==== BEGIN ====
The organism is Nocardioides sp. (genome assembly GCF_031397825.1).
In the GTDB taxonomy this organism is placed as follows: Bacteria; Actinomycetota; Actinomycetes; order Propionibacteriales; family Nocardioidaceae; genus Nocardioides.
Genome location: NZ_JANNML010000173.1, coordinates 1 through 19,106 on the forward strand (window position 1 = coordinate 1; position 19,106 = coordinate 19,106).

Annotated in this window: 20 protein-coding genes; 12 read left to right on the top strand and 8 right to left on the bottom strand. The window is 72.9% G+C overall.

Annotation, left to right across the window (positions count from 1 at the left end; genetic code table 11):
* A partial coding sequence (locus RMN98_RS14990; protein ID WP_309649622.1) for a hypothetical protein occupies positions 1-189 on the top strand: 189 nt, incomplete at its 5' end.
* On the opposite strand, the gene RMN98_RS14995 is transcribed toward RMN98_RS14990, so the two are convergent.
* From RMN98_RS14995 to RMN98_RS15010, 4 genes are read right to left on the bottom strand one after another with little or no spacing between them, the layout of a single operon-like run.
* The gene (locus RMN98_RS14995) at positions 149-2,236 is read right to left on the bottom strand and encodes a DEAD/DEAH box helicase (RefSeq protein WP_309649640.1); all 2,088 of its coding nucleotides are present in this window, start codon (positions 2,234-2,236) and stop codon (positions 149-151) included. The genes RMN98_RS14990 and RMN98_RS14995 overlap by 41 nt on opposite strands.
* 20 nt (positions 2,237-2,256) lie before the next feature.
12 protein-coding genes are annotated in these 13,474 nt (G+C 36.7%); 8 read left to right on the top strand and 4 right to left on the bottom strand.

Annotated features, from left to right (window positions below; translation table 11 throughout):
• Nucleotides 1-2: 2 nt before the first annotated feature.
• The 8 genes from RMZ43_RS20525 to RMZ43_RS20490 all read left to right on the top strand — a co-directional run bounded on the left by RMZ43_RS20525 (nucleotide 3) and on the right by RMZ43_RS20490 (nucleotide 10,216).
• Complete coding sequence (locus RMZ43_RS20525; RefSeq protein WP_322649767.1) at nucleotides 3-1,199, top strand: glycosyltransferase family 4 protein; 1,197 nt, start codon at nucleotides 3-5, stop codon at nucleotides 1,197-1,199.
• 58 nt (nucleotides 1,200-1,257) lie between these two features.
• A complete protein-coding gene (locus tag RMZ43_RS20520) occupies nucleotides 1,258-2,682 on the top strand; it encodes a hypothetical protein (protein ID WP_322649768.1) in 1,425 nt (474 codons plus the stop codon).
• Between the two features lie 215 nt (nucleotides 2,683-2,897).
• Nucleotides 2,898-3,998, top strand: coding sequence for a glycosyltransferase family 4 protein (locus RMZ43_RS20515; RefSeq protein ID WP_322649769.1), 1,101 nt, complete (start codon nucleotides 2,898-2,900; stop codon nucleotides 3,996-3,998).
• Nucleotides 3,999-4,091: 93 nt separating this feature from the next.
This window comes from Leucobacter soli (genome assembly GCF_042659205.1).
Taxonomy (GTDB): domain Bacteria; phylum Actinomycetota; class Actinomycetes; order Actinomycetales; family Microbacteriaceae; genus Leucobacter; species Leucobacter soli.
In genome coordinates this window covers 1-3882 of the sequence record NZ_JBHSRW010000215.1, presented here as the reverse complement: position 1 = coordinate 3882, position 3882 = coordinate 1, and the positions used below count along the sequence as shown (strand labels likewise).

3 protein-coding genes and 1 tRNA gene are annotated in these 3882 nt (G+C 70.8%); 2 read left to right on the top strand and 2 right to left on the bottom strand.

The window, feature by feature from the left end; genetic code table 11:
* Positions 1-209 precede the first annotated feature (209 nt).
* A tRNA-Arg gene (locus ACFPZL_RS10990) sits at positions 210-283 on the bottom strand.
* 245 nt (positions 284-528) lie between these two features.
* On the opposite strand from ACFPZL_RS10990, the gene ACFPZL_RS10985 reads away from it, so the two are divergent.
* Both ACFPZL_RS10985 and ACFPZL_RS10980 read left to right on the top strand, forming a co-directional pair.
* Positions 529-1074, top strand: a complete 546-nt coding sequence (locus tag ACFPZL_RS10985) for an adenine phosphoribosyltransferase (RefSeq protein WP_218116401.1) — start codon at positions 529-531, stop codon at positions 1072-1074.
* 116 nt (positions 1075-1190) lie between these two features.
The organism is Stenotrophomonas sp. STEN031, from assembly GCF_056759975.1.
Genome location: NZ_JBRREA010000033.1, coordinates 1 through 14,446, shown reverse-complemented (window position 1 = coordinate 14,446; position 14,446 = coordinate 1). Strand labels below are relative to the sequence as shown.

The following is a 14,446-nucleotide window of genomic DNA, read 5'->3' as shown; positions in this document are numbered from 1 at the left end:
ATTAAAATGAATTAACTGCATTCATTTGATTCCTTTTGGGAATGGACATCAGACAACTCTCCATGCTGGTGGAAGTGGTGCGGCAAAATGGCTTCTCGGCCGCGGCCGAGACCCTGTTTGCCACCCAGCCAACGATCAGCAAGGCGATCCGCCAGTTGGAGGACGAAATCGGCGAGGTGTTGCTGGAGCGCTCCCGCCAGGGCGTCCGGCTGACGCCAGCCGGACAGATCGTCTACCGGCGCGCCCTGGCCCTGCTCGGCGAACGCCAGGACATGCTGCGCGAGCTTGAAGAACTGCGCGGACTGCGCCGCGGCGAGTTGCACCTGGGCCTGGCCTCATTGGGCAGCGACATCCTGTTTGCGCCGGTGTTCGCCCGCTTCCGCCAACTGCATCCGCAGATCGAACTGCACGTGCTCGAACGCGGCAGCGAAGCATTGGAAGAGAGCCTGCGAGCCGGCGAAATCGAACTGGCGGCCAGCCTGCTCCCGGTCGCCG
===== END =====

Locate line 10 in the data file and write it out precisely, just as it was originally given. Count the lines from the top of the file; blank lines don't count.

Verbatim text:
* 20 nt (positions 2,237-2,256) lie before the next feature.